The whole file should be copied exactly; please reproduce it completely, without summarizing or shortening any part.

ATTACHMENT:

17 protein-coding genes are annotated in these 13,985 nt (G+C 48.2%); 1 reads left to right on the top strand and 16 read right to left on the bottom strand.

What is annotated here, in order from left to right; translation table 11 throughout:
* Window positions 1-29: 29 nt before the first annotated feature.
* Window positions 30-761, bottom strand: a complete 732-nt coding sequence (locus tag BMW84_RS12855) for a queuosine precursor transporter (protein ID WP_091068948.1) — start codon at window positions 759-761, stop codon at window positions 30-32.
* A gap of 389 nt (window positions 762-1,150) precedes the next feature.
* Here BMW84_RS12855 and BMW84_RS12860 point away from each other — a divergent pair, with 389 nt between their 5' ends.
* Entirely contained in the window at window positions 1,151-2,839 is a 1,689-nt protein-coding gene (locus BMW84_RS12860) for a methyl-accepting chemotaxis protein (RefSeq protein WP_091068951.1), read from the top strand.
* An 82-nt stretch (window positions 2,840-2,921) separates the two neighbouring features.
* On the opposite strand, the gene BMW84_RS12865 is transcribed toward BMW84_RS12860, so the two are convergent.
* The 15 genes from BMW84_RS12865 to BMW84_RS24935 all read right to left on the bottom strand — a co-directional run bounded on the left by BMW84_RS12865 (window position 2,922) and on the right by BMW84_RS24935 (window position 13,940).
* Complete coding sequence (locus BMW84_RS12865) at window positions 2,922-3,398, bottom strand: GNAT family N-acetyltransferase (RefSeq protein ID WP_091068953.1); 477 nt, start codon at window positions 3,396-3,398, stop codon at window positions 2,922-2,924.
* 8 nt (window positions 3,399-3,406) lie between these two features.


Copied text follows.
17 protein-coding genes are annotated in these 13,985 nt (G+C 48.2%); 1 reads left to right on the top strand and 16 read right to left on the bottom strand.

What is annotated here, in order from left to right; translation table 11 throughout:
* Window positions 1-29: 29 nt before the first annotated feature.
* Window positions 30-761, bottom strand: a complete 732-nt coding sequence (locus tag BMW84_RS12855) for a queuosine precursor transporter (protein ID WP_091068948.1) — start codon at window positions 759-761, stop codon at window positions 30-32.
* A gap of 389 nt (window positions 762-1,150) precedes the next feature.
* Here BMW84_RS12855 and BMW84_RS12860 point away from each other — a divergent pair, with 389 nt between their 5' ends.
* Entirely contained in the window at window positions 1,151-2,839 is a 1,689-nt protein-coding gene (locus BMW84_RS12860) for a methyl-accepting chemotaxis protein (RefSeq protein WP_091068951.1), read from the top strand.
* An 82-nt stretch (window positions 2,840-2,921) separates the two neighbouring features.
* On the opposite strand, the gene BMW84_RS12865 is transcribed toward BMW84_RS12860, so the two are convergent.
* The 15 genes from BMW84_RS12865 to BMW84_RS24935 all read right to left on the bottom strand — a co-directional run bounded on the left by BMW84_RS12865 (window position 2,922) and on the right by BMW84_RS24935 (window position 13,940).
* Complete coding sequence (locus BMW84_RS12865) at window positions 2,922-3,398, bottom strand: GNAT family N-acetyltransferase (RefSeq protein ID WP_091068953.1); 477 nt, start codon at window positions 3,396-3,398, stop codon at window positions 2,922-2,924.
* 8 nt (window positions 3,399-3,406) lie between these two features.